• Oct 27th 2009 at 9:30AM
  • 19
October is coming to a close, which means we're within a few days of getting the bad news monthly auto sales tally. But October may not look as bad as many feared, at least according to the latest study by J.D. Power. The industry forecasting gurus see October sales down only six percent versus October 2008, showing that one of America's hardest hit industries may have already bottomed out. If October sales end up panning out like JDP thinks, it will be the first time in 17 months (outside of August's Cash for Clunkers anomaly) to see sales down under double digits. But while a mere six percent drop sounds like the sales famine is finally coming to a close, it's important to remember that auto sales for October 2008 were down themselves a full 30 percent compared to the year before.
J.D. Power is predicting that October 2009 sales come in at an annualized rate of 10.3 million units, down from last October's rate of 10.8 million cars and trucks sold. JDP's Gary Dilts goes out of his way to tell Reuters not to start celebrating over the single digit declines, but he does express some optimism adding that "improvements in consumer confidence and credit are propelling the return to positive sales gains relative to last year."

Deutsche Bank is even more optimistic about October, predicting annualized sales of 10.7 million for the month; just a fraction below last October's results. Even though the predicted sales drop of only six percent seems a bit deceiving, it does offer some hope to automakers. After months of uncertainty over just how low sales can go, it is starting to look like the worst of the auto sales decline may be behind us. Maybe.

[Source: Reuters]

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    • 1 Second Ago
      • 5 Years Ago
      1. Taking functional objects and crushing them destroys wealth. If I'm wrong, then why not destroy all cars? That would create a lot of jobs replacing them!

      2. Taking money from people and giving to others to buy cars with is unethical. People need jobs in other industries too. Why not "cash for old TV sets"? Or "cash for worn out carpet" ? Where would it end? The auto industry just happens to have better lobbyists.

      3. Since when is a 6% drop in sales "bottoming out"? Most years that would be considered a disaster. But this is a good thing, as we have too many cars.

      4. C4C was terrible for the people it was touted as helping. How is taking someone driving a functional $500 car and saddling them with a $12,000 car payment an improvement? If they drove a clunker, it was likely because they couldn't afford better. Now we just induced them to go further into debt. I recall something in the news lately about how Americans are all too far in debt already!
        • 5 Years Ago
        No one (especially the government) forced those buyers to take advantage of the C4C program; it was a consumer rebate, not a gun to the head. "We" didn't induce them to do anything; they chose, as consumers in a free-market economy, to take on the payments for a new car. I wanted to get a new car myself, and I had a qualifying "clunker" to get rid of, but I knew I couldn't take on another payment at the present time. If there isn't gonna be any acknowledgement of personal responsibility in this country, then what are we even hoping to salvage? What really got to me about C4C is the double standard that the government shouldn't be getting involved in the economy, and yet when a rebate is offered as a free choice to the American people, a LOT of people take advantage of it and THEN come back and b*tch about how wrong it was. Then why did they take the money to begin with? Bottom line, the biggest fundamental issue that's harming our country right now is GREED.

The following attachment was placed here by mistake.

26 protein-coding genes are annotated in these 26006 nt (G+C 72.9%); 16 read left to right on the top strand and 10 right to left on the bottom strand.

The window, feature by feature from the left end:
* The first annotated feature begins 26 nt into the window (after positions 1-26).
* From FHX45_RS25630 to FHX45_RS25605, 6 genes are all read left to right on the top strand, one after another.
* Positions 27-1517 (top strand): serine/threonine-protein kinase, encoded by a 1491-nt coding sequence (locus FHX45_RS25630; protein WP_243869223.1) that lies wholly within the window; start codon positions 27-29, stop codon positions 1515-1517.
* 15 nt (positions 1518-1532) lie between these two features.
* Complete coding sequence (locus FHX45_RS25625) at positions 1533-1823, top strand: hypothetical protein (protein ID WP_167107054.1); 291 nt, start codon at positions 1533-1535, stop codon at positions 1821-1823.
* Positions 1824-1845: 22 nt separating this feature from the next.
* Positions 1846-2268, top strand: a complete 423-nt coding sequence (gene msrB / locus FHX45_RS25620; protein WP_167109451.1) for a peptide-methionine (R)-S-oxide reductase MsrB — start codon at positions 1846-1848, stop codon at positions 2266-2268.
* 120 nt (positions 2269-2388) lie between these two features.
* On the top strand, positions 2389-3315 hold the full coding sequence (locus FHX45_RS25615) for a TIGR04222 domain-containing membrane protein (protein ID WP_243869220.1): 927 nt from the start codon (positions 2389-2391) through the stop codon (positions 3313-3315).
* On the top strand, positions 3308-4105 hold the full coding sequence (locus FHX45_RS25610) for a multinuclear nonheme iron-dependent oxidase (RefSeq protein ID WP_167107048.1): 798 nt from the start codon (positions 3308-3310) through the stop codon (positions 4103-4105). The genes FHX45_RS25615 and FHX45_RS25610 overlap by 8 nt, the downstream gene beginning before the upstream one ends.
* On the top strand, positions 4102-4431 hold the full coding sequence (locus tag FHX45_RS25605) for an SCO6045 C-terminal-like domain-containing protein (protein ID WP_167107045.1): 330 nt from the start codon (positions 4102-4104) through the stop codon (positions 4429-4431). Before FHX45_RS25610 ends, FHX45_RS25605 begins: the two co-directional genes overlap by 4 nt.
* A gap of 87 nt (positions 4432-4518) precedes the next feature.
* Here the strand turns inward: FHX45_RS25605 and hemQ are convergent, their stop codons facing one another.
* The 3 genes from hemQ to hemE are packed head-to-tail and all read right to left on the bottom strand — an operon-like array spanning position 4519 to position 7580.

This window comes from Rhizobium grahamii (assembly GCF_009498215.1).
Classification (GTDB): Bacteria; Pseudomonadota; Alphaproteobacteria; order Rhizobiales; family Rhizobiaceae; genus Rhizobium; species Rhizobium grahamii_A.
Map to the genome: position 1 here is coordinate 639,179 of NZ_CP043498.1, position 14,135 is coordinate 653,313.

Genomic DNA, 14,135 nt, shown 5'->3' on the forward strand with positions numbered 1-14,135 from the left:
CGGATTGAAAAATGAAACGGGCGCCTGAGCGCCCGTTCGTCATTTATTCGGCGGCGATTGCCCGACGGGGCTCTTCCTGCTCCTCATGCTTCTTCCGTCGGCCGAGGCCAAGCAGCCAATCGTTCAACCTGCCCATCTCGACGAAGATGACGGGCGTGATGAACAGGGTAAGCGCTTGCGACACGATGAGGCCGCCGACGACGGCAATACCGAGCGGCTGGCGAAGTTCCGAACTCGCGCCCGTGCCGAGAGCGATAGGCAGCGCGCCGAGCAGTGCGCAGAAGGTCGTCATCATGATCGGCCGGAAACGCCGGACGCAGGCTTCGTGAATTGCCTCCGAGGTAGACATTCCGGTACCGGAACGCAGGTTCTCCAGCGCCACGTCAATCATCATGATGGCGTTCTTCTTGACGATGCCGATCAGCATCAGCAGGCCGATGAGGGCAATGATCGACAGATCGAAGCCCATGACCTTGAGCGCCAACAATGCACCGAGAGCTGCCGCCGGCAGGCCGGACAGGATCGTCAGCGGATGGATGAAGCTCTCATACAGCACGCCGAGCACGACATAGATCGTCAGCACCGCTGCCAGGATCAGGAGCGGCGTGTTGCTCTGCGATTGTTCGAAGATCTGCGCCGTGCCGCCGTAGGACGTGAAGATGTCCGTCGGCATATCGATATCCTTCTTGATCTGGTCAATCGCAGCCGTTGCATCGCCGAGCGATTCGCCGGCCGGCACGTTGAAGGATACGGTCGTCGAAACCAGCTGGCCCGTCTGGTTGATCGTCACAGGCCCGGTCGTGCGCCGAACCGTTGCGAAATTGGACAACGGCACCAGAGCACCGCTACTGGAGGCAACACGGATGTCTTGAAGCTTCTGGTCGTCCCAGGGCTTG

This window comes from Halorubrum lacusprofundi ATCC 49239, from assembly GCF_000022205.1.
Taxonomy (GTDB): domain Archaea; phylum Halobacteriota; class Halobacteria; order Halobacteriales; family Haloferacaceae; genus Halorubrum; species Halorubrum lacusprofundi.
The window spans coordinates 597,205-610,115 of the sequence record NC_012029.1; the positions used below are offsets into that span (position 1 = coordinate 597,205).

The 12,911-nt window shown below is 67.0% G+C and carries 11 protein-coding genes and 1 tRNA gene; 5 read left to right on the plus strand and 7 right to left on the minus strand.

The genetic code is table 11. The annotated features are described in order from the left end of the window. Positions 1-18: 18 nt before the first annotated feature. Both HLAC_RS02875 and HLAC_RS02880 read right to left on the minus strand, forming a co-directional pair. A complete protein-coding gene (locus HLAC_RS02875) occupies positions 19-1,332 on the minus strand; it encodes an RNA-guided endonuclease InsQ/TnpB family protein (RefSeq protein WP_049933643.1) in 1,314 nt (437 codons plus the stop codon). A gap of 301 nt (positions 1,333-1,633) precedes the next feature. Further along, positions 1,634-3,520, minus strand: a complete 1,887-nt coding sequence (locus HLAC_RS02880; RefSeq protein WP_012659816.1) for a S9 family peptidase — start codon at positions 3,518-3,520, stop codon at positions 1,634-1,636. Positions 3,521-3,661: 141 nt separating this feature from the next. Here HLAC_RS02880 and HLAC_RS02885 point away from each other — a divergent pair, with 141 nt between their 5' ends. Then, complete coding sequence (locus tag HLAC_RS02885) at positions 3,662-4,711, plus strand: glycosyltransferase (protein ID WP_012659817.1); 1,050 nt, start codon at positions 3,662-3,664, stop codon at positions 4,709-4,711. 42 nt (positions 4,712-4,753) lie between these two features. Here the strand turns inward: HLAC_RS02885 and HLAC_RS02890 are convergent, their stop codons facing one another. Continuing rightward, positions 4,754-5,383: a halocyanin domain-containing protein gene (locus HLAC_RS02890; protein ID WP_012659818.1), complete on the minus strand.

• 5 Years Ago
      Good point @dukeisduke. Not a single manufacturer was able to produce better sales this September than they did in September of 2007. Only Audi and Mini were able to do so last October. So sales WERE already way down last October. It's hard for them to be down double digits year-over-year with '08 - that would mean WAY WAY WAY down compared with Oct. of '07. (http://www.goodcarbadcar.net/2008/11/american-auto-sales-for-october-2008.html)
      • 5 Years Ago
      "Just 6%"??

      That's like a doctor saying "we're just removing one of your limbs..."
      • 5 Years Ago
      But what were October, 2008's sales? Weren't they in the tank already, or did that start in November?
        • 5 Years Ago
        yup. but we have a short memory here so it seems oh so impressive :).
        • 5 Years Ago
        Chrysler and Ford were down ~35%...GM was down 45%.

        So that "down just 6%" hurts a lot more.
        • 5 Years Ago
        Ding ding ding!! We have a winner!
      • 5 Years Ago
      Edmunds expects GM to pick some market-share.
      • 5 Years Ago
      Say you got married in Sept 2008.

      Back in Oct 2007 she was giving you all you wanted and it was great, but by Oct 2008 you are married and are now getting MAYBE half of what you got if you are lucky.

      And now it's Oct 2009 and she is giving you even less. Are you going to celebrate?
        • 5 Years Ago
        I just see this as "people aren't buying crap they don't need". Salaries didn't go up by that much over the past 20 years, so why was the average selling price of a car almost $30k? How were housing prices going up by 20-25% per year from 2002-2005? Borrowing was going up, and saving was going down. Consumers got into debt up to their eyeballs, and then the whole Ponzi scheme collapsed.

        Anyone claiming this is all Bush's fault or Obama's fault is kidding themselves. It's the American Consumer's fault, and that of the banks that enabled this to happen...
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